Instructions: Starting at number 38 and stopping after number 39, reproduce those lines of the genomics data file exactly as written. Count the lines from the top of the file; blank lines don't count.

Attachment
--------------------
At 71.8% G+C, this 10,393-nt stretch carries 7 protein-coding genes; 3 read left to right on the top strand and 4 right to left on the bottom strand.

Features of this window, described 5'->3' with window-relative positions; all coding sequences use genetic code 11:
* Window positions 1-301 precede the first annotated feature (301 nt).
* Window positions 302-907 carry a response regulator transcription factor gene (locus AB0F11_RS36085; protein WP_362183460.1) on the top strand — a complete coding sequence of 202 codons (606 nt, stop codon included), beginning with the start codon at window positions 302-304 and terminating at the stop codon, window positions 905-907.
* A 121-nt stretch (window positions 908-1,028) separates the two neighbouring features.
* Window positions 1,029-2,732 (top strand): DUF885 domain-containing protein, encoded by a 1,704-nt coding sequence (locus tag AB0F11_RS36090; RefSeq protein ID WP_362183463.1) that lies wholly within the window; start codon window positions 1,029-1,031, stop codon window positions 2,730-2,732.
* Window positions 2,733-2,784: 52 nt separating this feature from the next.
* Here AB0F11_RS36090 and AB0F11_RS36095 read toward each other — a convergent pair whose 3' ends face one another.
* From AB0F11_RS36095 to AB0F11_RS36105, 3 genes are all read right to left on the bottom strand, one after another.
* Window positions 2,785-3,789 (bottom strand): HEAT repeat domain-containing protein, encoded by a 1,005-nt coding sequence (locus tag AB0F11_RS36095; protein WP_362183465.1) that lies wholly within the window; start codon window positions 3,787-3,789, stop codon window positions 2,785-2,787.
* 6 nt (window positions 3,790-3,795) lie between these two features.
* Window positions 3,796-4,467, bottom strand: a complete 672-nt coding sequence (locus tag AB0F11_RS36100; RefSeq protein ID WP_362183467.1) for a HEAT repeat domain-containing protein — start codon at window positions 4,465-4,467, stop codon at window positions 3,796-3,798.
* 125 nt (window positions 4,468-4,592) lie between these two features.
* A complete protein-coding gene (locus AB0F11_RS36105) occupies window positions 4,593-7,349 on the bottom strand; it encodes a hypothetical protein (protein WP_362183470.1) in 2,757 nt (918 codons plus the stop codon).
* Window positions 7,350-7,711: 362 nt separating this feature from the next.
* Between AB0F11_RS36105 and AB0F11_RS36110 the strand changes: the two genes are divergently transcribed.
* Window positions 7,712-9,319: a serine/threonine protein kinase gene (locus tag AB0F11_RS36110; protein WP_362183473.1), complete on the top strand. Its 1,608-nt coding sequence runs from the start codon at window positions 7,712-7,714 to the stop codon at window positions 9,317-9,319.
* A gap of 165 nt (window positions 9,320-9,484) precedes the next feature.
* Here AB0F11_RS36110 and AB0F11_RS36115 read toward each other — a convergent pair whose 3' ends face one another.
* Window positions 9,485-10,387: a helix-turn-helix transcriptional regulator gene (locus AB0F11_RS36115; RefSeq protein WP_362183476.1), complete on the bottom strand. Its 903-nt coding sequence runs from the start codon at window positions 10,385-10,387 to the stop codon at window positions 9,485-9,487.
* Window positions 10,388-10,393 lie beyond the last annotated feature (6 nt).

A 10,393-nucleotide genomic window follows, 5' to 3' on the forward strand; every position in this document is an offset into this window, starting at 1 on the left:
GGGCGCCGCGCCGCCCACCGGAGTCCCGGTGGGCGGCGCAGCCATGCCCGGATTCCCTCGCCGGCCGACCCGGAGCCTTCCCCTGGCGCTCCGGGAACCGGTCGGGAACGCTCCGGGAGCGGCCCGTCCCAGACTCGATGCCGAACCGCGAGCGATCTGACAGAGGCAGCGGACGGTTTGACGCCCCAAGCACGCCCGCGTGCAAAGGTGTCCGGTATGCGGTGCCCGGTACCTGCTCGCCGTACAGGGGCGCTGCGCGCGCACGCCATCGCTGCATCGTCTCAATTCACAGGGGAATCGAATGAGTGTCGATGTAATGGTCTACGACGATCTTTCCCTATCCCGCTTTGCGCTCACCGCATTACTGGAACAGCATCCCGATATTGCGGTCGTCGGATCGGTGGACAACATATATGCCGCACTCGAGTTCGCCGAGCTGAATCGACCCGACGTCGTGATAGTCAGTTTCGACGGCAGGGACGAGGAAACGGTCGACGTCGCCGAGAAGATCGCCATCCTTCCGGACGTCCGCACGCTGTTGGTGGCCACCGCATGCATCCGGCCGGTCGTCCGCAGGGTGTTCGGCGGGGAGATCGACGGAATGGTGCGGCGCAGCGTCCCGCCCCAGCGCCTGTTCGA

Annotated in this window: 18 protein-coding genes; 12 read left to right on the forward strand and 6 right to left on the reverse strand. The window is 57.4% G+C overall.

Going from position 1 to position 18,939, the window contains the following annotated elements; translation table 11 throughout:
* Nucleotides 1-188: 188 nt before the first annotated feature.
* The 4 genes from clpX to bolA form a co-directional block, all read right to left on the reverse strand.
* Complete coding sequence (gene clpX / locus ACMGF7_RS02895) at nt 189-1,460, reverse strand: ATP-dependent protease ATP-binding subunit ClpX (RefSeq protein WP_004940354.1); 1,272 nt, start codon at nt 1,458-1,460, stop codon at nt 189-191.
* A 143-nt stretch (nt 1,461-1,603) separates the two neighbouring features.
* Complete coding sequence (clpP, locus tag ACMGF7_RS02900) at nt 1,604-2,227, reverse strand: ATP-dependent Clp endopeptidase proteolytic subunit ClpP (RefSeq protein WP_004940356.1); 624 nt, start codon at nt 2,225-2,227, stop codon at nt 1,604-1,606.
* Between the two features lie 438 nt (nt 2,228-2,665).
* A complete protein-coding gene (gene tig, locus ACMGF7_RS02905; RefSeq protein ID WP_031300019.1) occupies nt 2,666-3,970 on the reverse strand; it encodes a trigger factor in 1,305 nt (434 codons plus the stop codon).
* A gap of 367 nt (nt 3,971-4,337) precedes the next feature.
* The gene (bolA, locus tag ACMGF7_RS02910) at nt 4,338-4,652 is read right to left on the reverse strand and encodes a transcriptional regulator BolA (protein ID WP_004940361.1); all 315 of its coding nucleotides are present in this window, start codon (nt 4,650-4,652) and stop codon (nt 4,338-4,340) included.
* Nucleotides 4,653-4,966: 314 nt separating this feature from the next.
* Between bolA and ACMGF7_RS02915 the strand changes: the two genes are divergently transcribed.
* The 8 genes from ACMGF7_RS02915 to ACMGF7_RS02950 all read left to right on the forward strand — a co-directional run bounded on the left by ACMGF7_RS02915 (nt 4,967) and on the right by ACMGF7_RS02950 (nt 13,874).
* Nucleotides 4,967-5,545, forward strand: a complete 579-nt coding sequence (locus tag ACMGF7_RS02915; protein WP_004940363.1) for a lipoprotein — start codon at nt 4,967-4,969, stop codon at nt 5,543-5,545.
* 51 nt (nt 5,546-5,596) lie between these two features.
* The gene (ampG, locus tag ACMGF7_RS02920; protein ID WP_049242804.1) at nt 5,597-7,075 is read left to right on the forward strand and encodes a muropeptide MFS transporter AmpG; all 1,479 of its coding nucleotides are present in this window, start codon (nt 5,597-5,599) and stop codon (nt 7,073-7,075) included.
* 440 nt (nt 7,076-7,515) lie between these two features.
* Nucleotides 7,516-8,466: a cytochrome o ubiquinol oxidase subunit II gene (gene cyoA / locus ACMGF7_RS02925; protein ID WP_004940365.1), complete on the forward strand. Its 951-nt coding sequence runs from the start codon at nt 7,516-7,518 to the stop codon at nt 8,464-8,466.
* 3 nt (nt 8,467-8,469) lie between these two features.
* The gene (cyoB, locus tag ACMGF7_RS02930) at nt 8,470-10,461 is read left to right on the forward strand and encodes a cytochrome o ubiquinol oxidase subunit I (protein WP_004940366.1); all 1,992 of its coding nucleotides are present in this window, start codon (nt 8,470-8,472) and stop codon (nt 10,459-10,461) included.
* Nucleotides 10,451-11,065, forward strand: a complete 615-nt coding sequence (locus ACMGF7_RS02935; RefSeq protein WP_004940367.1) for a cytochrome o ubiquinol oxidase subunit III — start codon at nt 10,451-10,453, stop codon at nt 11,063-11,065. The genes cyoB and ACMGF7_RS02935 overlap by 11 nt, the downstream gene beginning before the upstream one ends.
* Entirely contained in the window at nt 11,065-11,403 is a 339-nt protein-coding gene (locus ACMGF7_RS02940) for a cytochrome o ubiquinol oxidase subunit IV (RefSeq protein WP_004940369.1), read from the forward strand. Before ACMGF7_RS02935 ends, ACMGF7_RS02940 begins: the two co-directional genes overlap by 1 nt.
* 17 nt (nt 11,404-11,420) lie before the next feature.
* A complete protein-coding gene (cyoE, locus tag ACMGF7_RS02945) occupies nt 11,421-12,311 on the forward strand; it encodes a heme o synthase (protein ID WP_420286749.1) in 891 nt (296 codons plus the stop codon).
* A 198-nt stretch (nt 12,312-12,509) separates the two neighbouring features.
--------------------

* Nucleotides 4,967-5,545, forward strand: a complete 579-nt coding sequence (locus tag ACMGF7_RS02915; protein WP_004940363.1) for a lipoprotein — start codon at nt 4,967-4,969, stop codon at nt 5,543-5,545.
* 51 nt (nt 5,546-5,596) lie between these two features.